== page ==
It is good for me that I have been afflicted; that I might learn thy statutes. Ps. 119:71
A brother recently called me on the phone and he wanted me to lend him some money. He has a small business in a faraway village and the revenue people here in town had travelled there and given him and his fellow businessmen in the village a deadline to pay for and collect their tax identification licences. But the man did not have the money. He told me his fellows would be leaving the next day to come to town to pay for their licences and he alone would be left behind.
Unfortunately, I did not have the money he needed and I told him so. But I also told him, “Brother, it is not a sin not to have the money. I am sure God has a very good plan for you in the midst of all this.”
The brother did not sound reassured by my words, but still there was nothing either of us could do except to trust the Lord for His intervention. When I cut the call, though, I said, “Thank you, Lord, for those wonderful words that you have given me to give to this distraught brother.”
Very early the next morning my phone rang. It was my brother from the village calling, and he sounded very excited. He said, “Praise the Lord, brother! Brother, the Lord certainly knows how to deliver us from evil. Had I come to town yesterday I would have wasted a lot of money on bus fare, but the Lord delivered me. When my fellow businessmen arrived at the revenue offices yesterday, they were informed that the licences were not ready. They were told to go back at the end of the month, which is OK with me because by that time I will have acquired the money. Thank you so much for your words, they were true!”
I can recall any number of times that I have been afflicted; but I truly cannot say that at that particular moment that I considered the afflictions good for me. No, and in most cases I “kicked against the pricks”, as it were.
Yet King David saw in the Spirit and here he says that the afflictions he underwent were good for him!
We need spiritual eyes to see things as God sees them. Without spiritual eyesight we will forever be fighting God and His good ways.
It is in hindsight that I have come to appreciate and thank God for the valuable lessons that I have learned in the Spirit through the afflictions that I have undergone. I never would have admitted it before but I can now freely confess that there was – and there still is – a lot of folly, stupidity and downright hardheadedness in me that the cross of Jesus Christ needed to deal with. Moreover, I can sincerely thank God for these afflictions. I never would have thought to thank God for allowing things into my life that were so hurtful.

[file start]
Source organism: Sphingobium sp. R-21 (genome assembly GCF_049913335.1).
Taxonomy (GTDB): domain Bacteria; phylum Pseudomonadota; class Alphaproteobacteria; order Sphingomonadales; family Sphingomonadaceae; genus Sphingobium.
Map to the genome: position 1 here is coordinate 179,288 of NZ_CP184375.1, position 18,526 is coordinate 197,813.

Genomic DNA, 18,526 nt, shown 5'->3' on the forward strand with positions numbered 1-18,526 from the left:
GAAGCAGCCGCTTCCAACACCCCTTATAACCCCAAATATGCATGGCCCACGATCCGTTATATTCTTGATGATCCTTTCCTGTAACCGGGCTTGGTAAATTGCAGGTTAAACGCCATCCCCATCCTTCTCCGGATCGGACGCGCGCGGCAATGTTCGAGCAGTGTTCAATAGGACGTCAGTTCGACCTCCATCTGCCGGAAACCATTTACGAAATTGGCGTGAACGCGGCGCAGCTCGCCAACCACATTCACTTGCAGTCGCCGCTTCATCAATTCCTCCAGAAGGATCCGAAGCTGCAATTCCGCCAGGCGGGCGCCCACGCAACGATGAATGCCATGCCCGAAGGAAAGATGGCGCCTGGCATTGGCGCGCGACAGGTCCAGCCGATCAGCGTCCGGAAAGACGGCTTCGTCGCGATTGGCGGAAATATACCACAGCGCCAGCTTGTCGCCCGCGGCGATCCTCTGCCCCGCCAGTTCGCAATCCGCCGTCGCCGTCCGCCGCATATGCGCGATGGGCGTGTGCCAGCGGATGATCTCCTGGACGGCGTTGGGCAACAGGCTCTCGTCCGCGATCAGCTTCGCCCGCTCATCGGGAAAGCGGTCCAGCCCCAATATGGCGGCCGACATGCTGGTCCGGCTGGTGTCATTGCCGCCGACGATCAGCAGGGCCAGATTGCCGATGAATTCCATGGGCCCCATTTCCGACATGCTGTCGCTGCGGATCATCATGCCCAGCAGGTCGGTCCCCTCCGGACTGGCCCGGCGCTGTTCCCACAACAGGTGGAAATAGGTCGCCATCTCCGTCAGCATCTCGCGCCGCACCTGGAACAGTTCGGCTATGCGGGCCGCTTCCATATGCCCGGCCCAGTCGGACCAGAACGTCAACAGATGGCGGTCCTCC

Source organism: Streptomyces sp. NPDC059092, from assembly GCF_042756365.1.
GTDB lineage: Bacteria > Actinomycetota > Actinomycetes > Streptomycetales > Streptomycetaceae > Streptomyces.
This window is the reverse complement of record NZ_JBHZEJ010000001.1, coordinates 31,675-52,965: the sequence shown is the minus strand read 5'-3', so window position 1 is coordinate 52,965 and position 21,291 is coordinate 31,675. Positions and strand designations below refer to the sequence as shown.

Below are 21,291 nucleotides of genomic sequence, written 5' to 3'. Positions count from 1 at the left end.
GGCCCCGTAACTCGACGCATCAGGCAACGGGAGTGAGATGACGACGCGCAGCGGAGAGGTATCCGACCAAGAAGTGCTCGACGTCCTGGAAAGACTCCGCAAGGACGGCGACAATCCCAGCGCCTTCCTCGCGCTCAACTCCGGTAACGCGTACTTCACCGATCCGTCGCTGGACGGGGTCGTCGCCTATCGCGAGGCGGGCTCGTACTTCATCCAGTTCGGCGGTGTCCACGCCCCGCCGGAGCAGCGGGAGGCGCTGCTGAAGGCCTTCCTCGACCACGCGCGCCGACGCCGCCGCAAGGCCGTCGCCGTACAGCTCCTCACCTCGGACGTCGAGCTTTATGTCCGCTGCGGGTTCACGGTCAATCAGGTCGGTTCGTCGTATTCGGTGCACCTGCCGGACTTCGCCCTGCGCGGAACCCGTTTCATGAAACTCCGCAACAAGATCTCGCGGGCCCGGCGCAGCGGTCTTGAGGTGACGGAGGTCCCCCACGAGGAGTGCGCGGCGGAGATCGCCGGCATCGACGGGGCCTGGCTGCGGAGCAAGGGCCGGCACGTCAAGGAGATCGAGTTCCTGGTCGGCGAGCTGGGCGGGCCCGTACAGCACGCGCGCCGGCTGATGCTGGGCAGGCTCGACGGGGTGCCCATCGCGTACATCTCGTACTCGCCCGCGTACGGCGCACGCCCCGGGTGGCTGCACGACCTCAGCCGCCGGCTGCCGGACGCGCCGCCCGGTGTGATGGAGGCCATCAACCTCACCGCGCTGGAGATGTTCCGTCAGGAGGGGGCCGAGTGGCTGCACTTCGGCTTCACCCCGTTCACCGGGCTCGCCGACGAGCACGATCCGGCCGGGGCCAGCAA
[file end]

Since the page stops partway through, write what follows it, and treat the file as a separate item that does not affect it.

When we are walking with the Lord, we have absolutely no need to fear – or to feel resentful. David said in Psalms 23:4,
“Yea, though I walk through the valley of the shadow of death, I will fear no evil: for thou art with me; thy rod and thy staff they comfort me.”
The reason for this lack of fear is because it is the Lord Himself who is in control of everything. All those circumstances that come our way, whether good or bad, have been programmed and passed by God Himself for a good purpose in our lives. And God is not like us: He is faithful and He will accomplish His good will in and for us.
The problem comes only when we do not allow God to accomplish His purpose in our lives through the afflictions He allows us to go through. The Apostle James says:
“2 My brethren, count it all joy when ye fall into divers temptations; 3 Knowing this, that the trying of your faith worketh patience. 4 But let patience have her perfect work, that ye may be perfect and entire, wanting nothing.” (Jam. 1:2-4)
We need patience in order to have God perfect us.
As for resenting those who do us evil, the Bible tells us to love them instead. Why?
Once again, David gives us the answer in Psalms 23:
“Thou preparest a table before me in the presence of mine enemies: thou anointest my head with oil; my cup runneth over.” (v.5)
It is only a matter of time before those who cheered as you were being ‘roasted’realize that it was God who was at work and that He was working, not bad as they supposed, but good for you in all things.
In all cases that pertain to a child of God, evil is like manure. Manure may be distasteful in itself, but what it accomplishes to a plant is life itself. In the same manner, afflictions, tests and trials are the catalyst for our spiritual growth. We should therefore arrive at the place where we can say with David in the Spirit:
“It is good for me that I have been afflicted; that I might learn thy statutes.”